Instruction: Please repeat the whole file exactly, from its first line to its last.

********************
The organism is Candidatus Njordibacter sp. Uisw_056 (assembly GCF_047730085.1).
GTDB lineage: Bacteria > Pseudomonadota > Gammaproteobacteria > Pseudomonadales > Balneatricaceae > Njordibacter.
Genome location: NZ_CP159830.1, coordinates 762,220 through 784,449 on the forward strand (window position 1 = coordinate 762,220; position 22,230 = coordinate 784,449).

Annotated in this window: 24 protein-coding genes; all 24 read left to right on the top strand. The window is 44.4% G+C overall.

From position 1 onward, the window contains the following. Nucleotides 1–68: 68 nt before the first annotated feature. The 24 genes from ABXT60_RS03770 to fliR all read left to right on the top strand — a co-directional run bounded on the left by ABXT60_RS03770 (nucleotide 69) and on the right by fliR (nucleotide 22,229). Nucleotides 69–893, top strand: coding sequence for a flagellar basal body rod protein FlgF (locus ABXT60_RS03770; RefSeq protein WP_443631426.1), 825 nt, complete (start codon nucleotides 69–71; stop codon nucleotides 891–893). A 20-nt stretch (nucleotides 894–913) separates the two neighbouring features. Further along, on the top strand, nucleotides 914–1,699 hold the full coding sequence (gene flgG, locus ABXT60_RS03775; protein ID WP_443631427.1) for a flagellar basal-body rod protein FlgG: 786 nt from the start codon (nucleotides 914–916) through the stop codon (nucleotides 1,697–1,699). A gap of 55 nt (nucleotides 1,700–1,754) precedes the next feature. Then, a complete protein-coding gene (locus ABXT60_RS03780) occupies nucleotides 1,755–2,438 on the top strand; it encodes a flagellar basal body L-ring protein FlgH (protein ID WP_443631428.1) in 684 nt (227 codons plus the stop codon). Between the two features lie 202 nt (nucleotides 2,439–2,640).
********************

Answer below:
The organism is Candidatus Njordibacter sp. Uisw_056 (assembly GCF_047730085.1).
GTDB lineage: Bacteria > Pseudomonadota > Gammaproteobacteria > Pseudomonadales > Balneatricaceae > Njordibacter.
Genome location: NZ_CP159830.1, coordinates 762,220 through 784,449 on the forward strand (window position 1 = coordinate 762,220; position 22,230 = coordinate 784,449).

Annotated in this window: 24 protein-coding genes; all 24 read left to right on the top strand. The window is 44.4% G+C overall.

From position 1 onward, the window contains the following. Nucleotides 1–68: 68 nt before the first annotated feature. The 24 genes from ABXT60_RS03770 to fliR all read left to right on the top strand — a co-directional run bounded on the left by ABXT60_RS03770 (nucleotide 69) and on the right by fliR (nucleotide 22,229). Nucleotides 69–893, top strand: coding sequence for a flagellar basal body rod protein FlgF (locus ABXT60_RS03770; RefSeq protein WP_443631426.1), 825 nt, complete (start codon nucleotides 69–71; stop codon nucleotides 891–893). A 20-nt stretch (nucleotides 894–913) separates the two neighbouring features. Further along, on the top strand, nucleotides 914–1,699 hold the full coding sequence (gene flgG, locus ABXT60_RS03775; protein ID WP_443631427.1) for a flagellar basal-body rod protein FlgG: 786 nt from the start codon (nucleotides 914–916) through the stop codon (nucleotides 1,697–1,699). A gap of 55 nt (nucleotides 1,700–1,754) precedes the next feature. Then, a complete protein-coding gene (locus ABXT60_RS03780) occupies nucleotides 1,755–2,438 on the top strand; it encodes a flagellar basal body L-ring protein FlgH (protein ID WP_443631428.1) in 684 nt (227 codons plus the stop codon). Between the two features lie 202 nt (nucleotides 2,439–2,640).